Are Christian Colleges Free to be Christian?

Religious liberty and Gordon College

What does all of this mean? It is but the latest assault on religious liberty in the name of sexual liberty. Nevermind that religious liberty is the first freedom mentioned in the Bill of Rights. There are people who are willing to use whatever means necessary to force religious institutions to conform to the new sexual morality. Any individual or institution that refuses to comply will have to face the consequences. In this case, the consequences are potentially existential for Gordon College.

 

Are Christian colleges still free to be Christian in this country? You may think that an unserious question, but if you’ve been paying attention to recent events surrounding Gordon College in Wenham, Massachusetts, you know it’s a very pressing question indeed.

Last month, Gordon College President Michael Lindsay added his signature to anopen letter asking President Obama to include a religious exemption in a forthcoming executive order. The executive order will bar federal contractors from discriminating on the basis of sexual orientation and gender identity. Thus any group receiving federal funds would be subject to this order. Those who signed the letter—including Rick Warren, Gabe Lyons, and several others—are concerned that the president’s executive order would prevent some religious organizations from requiring employees to hold to a Christian sexual ethic.

I don’t think anyone at Gordon College anticipated the backlash that would result from President Lindsay’s signature on the letter. Today, an Op-Ed in the Boston Globe says Gordon College is “dressed in a cloak of bigotry they refer to as religious freedom.” Some of Gordon’s own students and alumni are unhappy, and there is now an online petition calling on President Lindsay to remove his signature from the letter. The school’s accrediting agency has announced its intention to investigate whether Gordon College meets requirements for diversity and non-discrimination. The mayor of Salem has terminated a contract with Gordon College now that the college “advocates for discrimination against the LGBT community” (see video below).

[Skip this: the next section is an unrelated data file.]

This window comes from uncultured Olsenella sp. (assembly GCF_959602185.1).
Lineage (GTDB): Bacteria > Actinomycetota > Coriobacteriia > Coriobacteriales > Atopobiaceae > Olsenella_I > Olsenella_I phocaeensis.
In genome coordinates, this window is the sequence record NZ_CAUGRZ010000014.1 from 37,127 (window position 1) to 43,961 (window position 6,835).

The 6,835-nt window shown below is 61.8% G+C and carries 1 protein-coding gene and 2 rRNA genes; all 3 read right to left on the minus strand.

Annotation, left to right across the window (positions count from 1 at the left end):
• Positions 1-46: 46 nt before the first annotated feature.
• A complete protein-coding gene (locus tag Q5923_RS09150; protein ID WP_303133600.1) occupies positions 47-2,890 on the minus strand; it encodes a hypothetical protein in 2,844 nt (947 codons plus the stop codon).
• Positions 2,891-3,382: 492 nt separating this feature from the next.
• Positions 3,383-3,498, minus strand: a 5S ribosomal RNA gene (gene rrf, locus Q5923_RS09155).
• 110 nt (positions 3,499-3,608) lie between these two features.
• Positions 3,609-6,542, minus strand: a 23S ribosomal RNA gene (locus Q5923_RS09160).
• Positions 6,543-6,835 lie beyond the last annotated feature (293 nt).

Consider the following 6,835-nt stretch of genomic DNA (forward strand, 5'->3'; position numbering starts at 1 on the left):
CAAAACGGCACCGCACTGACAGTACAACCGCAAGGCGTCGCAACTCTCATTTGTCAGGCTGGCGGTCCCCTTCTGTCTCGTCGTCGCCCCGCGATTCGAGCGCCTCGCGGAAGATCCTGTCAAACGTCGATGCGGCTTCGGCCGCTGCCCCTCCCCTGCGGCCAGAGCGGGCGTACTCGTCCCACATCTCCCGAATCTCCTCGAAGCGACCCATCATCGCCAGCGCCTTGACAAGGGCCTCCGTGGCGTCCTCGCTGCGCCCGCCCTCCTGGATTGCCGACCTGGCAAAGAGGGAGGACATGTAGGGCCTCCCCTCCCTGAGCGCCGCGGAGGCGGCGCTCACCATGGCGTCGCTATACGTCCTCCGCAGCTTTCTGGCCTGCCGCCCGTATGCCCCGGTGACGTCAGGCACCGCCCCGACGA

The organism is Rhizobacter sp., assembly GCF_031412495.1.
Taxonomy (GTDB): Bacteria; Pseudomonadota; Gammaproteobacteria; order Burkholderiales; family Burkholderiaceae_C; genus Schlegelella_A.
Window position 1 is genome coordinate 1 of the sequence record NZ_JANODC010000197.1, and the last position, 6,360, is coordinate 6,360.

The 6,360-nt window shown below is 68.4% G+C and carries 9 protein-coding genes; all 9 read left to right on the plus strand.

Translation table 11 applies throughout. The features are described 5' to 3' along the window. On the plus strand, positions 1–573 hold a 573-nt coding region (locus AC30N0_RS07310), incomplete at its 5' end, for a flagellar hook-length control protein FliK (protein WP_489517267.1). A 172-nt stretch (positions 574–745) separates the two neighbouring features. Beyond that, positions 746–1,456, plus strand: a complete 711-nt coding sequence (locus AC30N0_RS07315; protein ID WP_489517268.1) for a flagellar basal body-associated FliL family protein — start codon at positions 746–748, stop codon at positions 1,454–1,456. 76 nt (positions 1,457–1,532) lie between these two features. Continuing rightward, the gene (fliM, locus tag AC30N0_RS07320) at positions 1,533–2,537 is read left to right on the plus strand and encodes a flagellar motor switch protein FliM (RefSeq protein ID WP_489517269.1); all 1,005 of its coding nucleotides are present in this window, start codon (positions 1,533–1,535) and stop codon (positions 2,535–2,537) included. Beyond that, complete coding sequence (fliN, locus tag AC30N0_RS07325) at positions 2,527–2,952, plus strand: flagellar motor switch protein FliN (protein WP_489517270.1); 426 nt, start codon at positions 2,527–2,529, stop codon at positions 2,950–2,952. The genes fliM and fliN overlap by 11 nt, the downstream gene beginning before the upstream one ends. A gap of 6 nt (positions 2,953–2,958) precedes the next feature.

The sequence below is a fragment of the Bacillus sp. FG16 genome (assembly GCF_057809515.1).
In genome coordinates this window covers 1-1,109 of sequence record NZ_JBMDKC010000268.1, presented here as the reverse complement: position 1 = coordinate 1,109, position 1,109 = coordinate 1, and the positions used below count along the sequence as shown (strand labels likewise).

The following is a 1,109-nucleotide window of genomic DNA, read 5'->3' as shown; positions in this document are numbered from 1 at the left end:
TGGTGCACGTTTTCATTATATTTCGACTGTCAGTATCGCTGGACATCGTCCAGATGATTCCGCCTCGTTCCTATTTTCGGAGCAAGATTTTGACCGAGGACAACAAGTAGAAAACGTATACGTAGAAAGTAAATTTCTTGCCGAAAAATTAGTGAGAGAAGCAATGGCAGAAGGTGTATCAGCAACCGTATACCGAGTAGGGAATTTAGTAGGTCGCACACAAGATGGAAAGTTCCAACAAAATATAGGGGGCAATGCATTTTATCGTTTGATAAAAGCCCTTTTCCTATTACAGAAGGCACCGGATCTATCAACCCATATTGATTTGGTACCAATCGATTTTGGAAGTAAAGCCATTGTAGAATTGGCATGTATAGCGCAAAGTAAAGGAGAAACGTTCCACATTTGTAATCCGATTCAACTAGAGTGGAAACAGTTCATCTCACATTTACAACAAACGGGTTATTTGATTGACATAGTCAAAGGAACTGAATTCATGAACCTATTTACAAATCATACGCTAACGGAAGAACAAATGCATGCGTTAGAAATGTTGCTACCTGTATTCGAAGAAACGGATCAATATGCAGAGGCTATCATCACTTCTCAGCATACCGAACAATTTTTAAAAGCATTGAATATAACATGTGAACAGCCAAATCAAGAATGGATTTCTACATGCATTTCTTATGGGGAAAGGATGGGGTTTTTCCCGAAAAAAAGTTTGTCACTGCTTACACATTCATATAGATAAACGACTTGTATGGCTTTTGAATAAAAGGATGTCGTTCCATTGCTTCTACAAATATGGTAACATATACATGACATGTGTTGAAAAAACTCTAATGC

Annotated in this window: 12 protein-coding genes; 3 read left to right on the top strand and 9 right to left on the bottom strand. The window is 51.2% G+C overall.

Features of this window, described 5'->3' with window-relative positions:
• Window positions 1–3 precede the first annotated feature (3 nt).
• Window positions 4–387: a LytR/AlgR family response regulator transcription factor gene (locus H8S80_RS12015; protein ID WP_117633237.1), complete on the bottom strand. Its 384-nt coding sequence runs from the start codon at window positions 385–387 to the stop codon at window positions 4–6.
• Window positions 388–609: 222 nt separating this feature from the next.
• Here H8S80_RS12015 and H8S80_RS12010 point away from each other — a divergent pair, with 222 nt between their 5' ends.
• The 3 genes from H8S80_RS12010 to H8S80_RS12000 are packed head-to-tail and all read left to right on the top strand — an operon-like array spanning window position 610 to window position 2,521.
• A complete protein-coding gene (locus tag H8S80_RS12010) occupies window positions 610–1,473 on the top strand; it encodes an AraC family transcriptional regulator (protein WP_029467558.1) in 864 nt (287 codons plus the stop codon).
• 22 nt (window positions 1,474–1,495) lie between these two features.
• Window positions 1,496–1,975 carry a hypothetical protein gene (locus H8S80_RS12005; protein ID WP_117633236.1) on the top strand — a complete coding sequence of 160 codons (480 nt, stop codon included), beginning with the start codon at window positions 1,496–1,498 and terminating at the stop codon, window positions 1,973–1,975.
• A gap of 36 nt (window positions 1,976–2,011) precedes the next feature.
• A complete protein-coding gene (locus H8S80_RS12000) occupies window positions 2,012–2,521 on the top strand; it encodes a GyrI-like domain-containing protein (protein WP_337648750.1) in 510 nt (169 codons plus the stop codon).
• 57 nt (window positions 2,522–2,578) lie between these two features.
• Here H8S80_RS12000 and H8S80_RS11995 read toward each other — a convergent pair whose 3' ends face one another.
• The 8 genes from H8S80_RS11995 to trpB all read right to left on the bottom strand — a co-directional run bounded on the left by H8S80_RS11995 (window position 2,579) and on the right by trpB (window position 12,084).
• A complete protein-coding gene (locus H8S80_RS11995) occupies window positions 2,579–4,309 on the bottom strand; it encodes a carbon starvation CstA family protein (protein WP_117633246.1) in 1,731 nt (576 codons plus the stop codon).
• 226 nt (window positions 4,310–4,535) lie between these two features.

Both President Lindsay and Gordon’s Chairman of the Board of Trustees have written letters responding to the furor. The letters clarify that Gordon College has not and does not wish to bar “categories of individuals” from their campus. Rather, Gordon simply wishes to continue its long-standing Christian behavioral standards, which forbid sexual relations outside of marriage and homosexual practice.

Despite the clarifications from President Lindsay and the Board Chairman, press reports and commentary continue to mischaracterize Gordon’s position. The online petition, for example, alleges that Gordon wishes “to refuse employment to people of LGBT sexual orientation.” Some press reports imply that Gordon wants permission to do what it has never done before—discriminate on the basis of sexual orientation. Yet neither of these allegations is accurate.

Gordon is not asking for permission to discriminate against people with a certain sexual orientation. Rather, they are asking President Obama for permission to require employees to live according to the school’s behavioral standards. And contrary to press reports, this is not a new policy on Gordon’s part. It’s simply a request to continue with the same behavioral standards that they have always had in place.

What does all of this mean? It is but the latest assault on religious liberty in the name of sexual liberty. Nevermind that religious liberty is the first freedom mentioned in the Bill of Rights. There are people who are willing to use whatever means necessary to force religious institutions to conform to the new sexual morality. Any individual or institution that refuses to comply will have to face the consequences. In this case, the consequences are potentially existential for Gordon College.

Denny Burk is Associate Professor of New Testament and Dean of Boyce College, the undergraduate arm of the Southern Baptist Theological Seminar. He blogs on matters concerning politics, theology and culture. This article is used with his permission.